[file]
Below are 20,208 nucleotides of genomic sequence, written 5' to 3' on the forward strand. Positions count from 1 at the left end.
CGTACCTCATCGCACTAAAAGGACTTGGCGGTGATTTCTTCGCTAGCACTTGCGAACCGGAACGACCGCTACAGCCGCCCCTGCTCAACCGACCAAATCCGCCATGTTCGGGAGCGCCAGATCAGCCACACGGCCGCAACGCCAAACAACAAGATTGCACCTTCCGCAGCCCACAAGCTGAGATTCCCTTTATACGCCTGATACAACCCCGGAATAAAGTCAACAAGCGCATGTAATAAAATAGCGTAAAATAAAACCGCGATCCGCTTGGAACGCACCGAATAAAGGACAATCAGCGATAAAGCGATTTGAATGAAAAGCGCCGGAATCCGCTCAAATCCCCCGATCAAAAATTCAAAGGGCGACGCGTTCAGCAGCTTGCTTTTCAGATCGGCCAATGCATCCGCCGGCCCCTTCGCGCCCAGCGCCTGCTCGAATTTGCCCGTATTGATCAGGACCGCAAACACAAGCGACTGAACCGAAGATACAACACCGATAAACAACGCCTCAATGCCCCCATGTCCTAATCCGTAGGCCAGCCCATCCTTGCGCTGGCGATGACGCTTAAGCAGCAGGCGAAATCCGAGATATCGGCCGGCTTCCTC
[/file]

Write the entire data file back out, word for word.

Below are 20,208 nucleotides of genomic sequence, written 5' to 3' on the forward strand. Positions count from 1 at the left end.
CGTACCTCATCGCACTAAAAGGACTTGGCGGTGATTTCTTCGCTAGCACTTGCGAACCGGAACGACCGCTACAGCCGCCCCTGCTCAACCGACCAAATCCGCCATGTTCGGGAGCGCCAGATCAGCCACACGGCCGCAACGCCAAACAACAAGATTGCACCTTCCGCAGCCCACAAGCTGAGATTCCCTTTATACGCCTGATACAACCCCGGAATAAAGTCAACAAGCGCATGTAATAAAATAGCGTAAAATAAAACCGCGATCCGCTTGGAACGCACCGAATAAAGGACAATCAGCGATAAAGCGATTTGAATGAAAAGCGCCGGAATCCGCTCAAATCCCCCGATCAAAAATTCAAAGGGCGACGCGTTCAGCAGCTTGCTTTTCAGATCGGCCAATGCATCCGCCGGCCCCTTCGCGCCCAGCGCCTGCTCGAATTTGCCCGTATTGATCAGGACCGCAAACACAAGCGACTGAACCGAAGATACAACACCGATAAACAACGCCTCAATGCCCCCATGTCCTAATCCGTAGGCCAGCCCATCCTTGCGCTGGCGATGACGCTTAAGCAGCAGGCGAAATCCGAGATATCGGCCGGCTTCCTC